Maybe Santorum is a closet athiest and out to help the cause. Feed people enough of anything and they'll hate it- even ice cream.

On the other hand, maybe he's just a blithering burned out crack-head.

Wed, 21 Mar 2012 22:11:46 UTC | #929439

Sjoerd Westenborg's Avatar Comment 7 by Sjoerd Westenborg

Comment 6 by rjohn19 :

Maybe Santorum is a closet athiest and out to help the cause. Feed people enough of anything and they'll hate it- even ice cream.

On the other hand, maybe he's just a blithering burned out crack-head.

Are you taking any bets? :)

As to comment nr. 5. I agree. The first thing that sprang to mind when I read the title was: 'What?! Up to now it was acceptable?'

Wed, 21 Mar 2012 22:36:47 UTC | #929449

dbl_blnd's Avatar Comment 8 by dbl_blnd

...on the other hand, religious talk by politicians seems to be at an all-time high. So is this really a trend, or just a reaction?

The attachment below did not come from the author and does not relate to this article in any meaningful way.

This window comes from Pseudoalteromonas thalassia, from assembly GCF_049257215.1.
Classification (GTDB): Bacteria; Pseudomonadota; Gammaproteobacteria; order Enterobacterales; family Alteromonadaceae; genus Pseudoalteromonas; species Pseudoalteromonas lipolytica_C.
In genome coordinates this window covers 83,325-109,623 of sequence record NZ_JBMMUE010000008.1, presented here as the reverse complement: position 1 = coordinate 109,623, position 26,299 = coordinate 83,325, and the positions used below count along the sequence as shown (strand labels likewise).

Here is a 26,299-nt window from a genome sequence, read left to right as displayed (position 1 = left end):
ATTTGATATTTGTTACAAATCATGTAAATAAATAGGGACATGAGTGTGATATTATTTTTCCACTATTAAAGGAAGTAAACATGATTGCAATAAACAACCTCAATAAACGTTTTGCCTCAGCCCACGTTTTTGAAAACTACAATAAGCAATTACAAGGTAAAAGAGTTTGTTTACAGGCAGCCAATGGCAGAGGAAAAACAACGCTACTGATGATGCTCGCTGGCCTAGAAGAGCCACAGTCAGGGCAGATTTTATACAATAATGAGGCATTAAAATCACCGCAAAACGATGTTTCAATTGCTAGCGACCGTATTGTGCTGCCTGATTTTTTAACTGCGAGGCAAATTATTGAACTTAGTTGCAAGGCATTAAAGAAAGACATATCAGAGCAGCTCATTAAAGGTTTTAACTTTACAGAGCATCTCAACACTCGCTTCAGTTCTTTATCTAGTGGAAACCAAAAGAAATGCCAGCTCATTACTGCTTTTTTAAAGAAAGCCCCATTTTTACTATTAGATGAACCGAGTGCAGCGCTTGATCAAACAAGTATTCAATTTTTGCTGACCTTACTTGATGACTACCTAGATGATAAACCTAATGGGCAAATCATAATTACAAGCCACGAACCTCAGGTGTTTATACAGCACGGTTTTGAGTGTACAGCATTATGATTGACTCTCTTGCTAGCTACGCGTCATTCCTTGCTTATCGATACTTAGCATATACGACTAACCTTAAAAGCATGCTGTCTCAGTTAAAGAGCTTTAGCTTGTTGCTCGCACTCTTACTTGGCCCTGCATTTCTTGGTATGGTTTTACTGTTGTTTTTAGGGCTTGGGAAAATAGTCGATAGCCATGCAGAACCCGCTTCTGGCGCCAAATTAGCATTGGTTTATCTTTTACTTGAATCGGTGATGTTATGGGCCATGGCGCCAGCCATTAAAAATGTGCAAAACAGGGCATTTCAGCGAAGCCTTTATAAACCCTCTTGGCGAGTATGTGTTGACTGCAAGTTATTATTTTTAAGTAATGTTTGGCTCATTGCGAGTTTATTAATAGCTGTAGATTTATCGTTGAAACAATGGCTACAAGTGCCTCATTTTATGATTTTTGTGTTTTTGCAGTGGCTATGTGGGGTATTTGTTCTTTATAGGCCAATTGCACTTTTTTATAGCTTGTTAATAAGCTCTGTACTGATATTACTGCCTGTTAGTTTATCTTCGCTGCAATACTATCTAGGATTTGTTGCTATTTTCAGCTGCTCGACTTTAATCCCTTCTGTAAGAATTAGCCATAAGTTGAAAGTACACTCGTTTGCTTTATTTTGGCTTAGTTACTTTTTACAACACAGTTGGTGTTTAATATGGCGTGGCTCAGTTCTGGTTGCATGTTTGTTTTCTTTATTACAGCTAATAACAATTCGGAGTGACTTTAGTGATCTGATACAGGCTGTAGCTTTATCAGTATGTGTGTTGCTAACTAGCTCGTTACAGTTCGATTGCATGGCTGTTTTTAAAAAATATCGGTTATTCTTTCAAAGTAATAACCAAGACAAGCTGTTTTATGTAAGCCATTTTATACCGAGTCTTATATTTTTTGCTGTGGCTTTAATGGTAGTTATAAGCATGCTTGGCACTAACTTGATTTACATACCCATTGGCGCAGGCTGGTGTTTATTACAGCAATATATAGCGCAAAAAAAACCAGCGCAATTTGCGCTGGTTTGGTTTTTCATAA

Thu, 22 Mar 2012 02:02:31 UTC | #929491

drumdaddy's Avatar Comment 9 by drumdaddy

Religion will not survive the scrutiny applied in politics, yet they are marching in. Their intrusiveness will be their undoing. They have gone too far, yet they redouble their multifaceted assault on secular government. Their chin is out. We're here.

Thu, 22 Mar 2012 03:42:18 UTC | #929509

UncleVanya's Avatar Comment 10 by UncleVanya

While the figures seem to be moving in the right direction recently, we are still in a situation where a total of 55% of respondents think there is either "too little" or " the right amount" of religious expression by politicians, against a backdrop of (what feels like, at least) as much public piety as we have ever seen...